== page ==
Timpel, M.; Li, H.; Nardi, M.; Wegner, B.; Frisch, J.; Hotchkiss, P.; Marder, S.; Barlow, S.; Brédas, J.-L.; Koch, N.: Electrode Work Function Engineering with Phosphonic Acid Monolayers and Molecular Acceptors: Charge Redistribution Mechanisms. Advanced Functional Materials 28 (2018), p. 1704438/1-12
Open Accesn Version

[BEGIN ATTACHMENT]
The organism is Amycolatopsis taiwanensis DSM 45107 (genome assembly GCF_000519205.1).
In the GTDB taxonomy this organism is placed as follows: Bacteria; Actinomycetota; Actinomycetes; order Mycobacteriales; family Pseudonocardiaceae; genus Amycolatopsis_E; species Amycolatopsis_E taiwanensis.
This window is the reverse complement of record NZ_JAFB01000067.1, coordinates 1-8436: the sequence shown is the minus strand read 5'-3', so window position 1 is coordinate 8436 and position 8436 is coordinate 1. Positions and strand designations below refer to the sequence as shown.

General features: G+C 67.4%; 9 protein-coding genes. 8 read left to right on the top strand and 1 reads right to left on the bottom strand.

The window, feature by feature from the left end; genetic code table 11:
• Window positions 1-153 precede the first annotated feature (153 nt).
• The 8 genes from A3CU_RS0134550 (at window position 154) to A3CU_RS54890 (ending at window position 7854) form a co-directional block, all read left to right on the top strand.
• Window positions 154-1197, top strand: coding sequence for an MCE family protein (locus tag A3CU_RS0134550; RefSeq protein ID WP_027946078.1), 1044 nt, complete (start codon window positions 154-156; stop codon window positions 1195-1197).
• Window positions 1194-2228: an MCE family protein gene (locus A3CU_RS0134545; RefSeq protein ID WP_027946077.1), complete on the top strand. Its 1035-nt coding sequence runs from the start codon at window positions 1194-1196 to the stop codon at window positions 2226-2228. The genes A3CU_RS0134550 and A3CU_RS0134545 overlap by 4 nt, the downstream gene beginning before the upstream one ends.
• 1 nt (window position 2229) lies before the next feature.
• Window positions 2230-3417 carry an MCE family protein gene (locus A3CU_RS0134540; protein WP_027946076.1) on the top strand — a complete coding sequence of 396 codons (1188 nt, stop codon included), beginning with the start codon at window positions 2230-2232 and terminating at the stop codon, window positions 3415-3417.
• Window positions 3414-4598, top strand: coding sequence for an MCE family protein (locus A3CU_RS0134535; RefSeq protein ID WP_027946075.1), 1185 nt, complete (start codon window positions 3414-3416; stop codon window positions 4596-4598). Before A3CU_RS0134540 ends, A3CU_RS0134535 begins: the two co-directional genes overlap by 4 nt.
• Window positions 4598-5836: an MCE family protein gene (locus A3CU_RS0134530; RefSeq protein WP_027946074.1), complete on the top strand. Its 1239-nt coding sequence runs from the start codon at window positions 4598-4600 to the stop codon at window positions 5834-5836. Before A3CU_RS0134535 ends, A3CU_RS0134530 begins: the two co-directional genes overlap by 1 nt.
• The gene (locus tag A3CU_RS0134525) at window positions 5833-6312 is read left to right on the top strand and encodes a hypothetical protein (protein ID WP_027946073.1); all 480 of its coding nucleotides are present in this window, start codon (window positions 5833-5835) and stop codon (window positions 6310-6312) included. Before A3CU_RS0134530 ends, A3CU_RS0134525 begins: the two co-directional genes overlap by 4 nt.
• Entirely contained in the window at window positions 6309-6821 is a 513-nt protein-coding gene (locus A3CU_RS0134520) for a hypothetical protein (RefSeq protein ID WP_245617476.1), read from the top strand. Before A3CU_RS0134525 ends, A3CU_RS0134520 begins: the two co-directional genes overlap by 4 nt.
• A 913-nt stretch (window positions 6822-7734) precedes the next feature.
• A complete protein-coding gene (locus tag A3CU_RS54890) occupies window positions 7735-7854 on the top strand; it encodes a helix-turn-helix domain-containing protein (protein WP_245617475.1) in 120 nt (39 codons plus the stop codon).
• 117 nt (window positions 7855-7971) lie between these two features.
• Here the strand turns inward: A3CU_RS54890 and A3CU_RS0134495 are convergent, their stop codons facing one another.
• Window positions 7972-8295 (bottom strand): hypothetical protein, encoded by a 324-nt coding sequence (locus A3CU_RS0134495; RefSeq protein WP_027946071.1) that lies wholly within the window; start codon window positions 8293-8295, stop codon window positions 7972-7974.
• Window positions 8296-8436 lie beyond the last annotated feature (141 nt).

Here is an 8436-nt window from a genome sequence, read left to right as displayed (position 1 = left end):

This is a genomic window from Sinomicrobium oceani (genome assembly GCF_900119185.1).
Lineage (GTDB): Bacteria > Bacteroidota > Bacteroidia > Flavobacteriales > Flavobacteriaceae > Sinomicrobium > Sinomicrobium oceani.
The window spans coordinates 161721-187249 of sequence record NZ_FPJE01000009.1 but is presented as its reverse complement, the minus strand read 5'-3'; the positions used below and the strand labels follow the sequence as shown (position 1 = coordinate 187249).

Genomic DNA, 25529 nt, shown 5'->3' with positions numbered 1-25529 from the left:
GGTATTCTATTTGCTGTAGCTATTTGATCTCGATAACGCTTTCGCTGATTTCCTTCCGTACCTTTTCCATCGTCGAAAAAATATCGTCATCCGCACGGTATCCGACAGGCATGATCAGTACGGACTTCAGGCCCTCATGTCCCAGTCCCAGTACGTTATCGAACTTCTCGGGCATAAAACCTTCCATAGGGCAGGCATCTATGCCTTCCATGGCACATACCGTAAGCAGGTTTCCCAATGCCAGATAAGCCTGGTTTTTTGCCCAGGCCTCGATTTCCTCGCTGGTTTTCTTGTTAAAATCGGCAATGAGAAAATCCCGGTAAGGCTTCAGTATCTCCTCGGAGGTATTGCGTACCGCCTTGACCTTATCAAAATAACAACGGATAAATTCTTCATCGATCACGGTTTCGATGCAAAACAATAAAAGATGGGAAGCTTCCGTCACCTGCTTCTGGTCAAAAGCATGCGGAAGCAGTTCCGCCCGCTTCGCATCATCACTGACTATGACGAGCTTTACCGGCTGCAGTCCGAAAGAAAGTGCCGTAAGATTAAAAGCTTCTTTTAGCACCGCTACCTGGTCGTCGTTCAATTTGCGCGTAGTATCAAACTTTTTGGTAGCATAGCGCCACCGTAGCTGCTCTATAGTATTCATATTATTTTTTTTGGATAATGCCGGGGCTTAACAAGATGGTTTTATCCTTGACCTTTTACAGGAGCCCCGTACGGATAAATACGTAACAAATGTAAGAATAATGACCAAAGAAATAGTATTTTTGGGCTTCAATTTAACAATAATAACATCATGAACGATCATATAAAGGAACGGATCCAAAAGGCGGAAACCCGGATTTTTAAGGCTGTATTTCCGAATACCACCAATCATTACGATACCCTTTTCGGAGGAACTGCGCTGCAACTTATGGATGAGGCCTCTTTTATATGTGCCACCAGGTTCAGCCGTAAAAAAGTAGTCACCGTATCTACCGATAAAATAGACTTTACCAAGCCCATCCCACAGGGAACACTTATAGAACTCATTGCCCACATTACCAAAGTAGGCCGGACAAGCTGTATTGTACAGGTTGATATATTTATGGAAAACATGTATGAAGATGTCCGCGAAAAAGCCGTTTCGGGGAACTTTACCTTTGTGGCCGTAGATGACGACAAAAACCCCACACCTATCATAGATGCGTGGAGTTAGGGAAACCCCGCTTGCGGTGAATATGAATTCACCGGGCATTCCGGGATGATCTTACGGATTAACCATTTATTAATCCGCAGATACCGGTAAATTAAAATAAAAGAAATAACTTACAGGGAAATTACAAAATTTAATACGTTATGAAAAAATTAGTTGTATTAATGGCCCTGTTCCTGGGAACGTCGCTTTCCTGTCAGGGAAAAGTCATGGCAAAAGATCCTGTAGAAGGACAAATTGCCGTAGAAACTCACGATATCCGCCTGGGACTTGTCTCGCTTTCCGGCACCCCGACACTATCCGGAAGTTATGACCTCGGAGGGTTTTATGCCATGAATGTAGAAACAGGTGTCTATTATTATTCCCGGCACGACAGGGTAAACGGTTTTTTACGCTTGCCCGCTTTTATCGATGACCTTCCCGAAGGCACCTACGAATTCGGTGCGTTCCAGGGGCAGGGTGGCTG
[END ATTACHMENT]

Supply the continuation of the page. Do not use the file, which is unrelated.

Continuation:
The uses of self-assembled monolayers (SAMs) of dipolar molecules or of adsorbed molecular acceptors on electrode materials are common strategies to increase their work function, thereby facilitating hole injection into an organic semiconductor deposited on top. Here it is shown that a combination of both approaches can surpass the performance of the individual ones. By combined experimental and theoretical methods it is revealed that in a three-component system, consisting of an indium-tin-oxide (ITO) electrode, a carbazole-based phosphonic acid SAM, and a molecular acceptor layer on top of the SAM, charge transfer occurs from the ITO through the SAM to the acceptor layer, resulting in an electrostatic field drop over the charge-neutral SAM. This result is in contrast to common expectations of either p-doping the carbazole of the SAM or charge transfer complex formation between the carbazole and the acceptor molecules. A high work function of 5.7 eV is achieved with this combined system; even higher values may be accessible by exploiting the fundamental charge redistribution mechanisms identified here with other material combinations.